Learning will improve your IQ

Can you increase your IQ?

Brain jogging and IQ training programs are booming. But do they even bring anything? Can you increase your intelligence quotient or do you have to live with the skills that were born in your cradle? Opinions differ: some swear by brain jogging, others dismiss it as humbug. But who is right?

One thing is clear: Most of us have an intelligence quotient of 85 to 115 and are therefore of average talent. In contrast, to belong to the small group of gifted people, completely different IQs are required, 130 it should be - at least. However, only one in 50 people in Germany reaches this level. It is also clear that genes play an important role in intelligence; at least some of our mental abilities are inherited from the cradle. But how about the rest? Can the innate IQ be increased through targeted support and IQ training?

There is still room for improvement among young people

According to the current state of research, intelligence is a property that remains remarkably stable. The IQ of adults can therefore hardly be changed in the course of life. But it looks different with teenagers and children. Considerable IQ changes are still possible in these, because their brain structure can adapt even more flexibly. At the age of twelve to 16, for example, deterioration but also improvements of up to 20 points can occur, as studies show.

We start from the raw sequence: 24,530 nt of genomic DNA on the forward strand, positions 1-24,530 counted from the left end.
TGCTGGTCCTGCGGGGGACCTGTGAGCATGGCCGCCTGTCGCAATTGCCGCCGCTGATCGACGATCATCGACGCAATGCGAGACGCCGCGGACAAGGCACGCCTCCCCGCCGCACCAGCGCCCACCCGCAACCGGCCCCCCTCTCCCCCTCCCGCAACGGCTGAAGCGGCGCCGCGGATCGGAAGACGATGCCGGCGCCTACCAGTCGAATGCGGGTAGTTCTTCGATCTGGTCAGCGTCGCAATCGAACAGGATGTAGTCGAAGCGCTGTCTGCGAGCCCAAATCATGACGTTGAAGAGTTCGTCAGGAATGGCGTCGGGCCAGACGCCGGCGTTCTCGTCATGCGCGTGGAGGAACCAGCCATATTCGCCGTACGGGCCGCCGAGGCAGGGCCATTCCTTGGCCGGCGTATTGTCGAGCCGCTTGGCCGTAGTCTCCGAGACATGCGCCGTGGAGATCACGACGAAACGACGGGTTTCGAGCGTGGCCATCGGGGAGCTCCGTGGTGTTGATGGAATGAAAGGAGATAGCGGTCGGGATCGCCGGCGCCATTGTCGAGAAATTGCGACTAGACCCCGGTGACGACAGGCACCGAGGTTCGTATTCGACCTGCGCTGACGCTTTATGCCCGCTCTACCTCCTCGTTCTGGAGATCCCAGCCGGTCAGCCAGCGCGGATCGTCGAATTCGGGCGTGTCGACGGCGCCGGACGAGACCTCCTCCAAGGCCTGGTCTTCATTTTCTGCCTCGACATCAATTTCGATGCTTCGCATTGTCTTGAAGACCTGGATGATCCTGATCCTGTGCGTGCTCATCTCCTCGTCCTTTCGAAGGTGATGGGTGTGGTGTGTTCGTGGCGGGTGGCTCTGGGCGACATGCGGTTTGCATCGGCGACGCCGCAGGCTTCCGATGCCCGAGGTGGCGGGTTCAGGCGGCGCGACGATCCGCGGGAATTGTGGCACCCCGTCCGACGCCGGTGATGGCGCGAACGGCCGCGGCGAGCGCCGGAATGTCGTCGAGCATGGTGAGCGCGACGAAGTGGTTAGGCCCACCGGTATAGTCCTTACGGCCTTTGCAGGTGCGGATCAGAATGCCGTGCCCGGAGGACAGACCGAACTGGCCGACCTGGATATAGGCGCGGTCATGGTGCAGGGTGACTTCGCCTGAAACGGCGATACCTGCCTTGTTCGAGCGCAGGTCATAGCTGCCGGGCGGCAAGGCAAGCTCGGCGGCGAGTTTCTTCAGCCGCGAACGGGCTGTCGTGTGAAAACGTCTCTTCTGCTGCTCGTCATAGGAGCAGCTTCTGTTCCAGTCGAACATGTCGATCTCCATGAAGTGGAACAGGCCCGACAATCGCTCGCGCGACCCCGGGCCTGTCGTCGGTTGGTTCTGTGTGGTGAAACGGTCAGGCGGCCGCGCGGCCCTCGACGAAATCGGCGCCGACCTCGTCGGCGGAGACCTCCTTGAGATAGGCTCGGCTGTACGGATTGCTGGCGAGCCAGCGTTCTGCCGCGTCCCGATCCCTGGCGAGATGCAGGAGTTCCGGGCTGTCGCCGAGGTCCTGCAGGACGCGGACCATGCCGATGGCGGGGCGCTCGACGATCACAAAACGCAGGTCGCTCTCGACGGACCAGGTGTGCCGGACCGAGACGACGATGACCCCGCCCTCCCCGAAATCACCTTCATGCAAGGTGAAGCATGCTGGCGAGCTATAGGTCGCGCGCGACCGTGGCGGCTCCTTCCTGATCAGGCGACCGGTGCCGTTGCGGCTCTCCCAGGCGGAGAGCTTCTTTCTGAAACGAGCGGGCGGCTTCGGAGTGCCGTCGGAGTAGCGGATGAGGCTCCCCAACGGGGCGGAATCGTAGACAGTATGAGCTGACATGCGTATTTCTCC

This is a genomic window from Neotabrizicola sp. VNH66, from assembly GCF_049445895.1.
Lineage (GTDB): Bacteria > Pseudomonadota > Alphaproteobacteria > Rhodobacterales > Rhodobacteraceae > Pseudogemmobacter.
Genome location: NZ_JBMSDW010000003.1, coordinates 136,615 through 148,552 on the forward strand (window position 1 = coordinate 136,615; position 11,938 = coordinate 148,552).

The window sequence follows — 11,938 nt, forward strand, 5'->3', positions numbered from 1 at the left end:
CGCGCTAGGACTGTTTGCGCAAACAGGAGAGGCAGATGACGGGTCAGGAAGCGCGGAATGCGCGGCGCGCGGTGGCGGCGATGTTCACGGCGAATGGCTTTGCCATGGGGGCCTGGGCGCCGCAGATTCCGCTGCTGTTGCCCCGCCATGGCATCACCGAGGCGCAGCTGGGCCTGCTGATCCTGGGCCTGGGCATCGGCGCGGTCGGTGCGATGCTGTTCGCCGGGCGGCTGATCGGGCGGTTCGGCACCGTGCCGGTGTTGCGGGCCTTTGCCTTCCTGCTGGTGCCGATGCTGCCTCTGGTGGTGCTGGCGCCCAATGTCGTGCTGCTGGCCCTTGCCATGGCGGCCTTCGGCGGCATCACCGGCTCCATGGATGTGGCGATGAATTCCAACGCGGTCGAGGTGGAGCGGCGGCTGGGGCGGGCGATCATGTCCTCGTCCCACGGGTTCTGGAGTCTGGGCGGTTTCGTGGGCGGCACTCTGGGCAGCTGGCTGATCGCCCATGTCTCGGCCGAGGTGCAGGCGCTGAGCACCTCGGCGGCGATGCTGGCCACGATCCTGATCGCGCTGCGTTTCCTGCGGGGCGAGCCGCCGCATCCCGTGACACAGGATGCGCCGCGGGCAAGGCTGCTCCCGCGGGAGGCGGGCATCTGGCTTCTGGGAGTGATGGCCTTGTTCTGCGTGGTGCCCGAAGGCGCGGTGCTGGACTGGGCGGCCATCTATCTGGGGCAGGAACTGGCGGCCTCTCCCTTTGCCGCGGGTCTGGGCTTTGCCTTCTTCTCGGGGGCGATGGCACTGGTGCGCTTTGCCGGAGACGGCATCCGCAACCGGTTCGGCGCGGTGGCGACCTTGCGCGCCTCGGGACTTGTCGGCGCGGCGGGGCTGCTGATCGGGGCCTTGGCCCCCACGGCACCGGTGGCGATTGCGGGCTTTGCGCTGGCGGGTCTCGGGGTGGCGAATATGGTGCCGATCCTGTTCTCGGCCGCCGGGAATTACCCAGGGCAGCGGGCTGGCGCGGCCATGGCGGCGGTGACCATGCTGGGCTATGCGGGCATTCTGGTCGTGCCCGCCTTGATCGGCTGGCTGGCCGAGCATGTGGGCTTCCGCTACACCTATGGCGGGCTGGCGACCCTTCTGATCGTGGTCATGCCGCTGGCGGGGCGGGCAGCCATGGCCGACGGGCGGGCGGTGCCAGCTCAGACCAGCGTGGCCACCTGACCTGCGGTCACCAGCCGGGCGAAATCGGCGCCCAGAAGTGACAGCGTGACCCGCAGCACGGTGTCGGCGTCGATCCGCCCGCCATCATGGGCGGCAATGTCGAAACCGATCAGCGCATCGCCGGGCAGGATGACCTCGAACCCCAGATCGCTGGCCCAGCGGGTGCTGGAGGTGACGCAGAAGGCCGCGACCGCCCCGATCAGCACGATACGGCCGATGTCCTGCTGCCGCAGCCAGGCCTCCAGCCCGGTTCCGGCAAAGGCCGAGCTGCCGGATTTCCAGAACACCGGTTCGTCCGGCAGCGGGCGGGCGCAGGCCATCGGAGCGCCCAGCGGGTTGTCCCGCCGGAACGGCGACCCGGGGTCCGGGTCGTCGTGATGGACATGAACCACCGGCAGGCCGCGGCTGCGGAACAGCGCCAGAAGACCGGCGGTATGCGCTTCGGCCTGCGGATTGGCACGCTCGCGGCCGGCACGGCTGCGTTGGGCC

That would mean that intelligence could be "trained" at least in young people. "We should therefore be careful about writing off supposedly underperformers at an early stage, as their IQ may have improved significantly only a few years later," explains Sue Ramsden from University College London. In many countries there is a tendency to determine the further educational path of children relatively early - perhaps too early.

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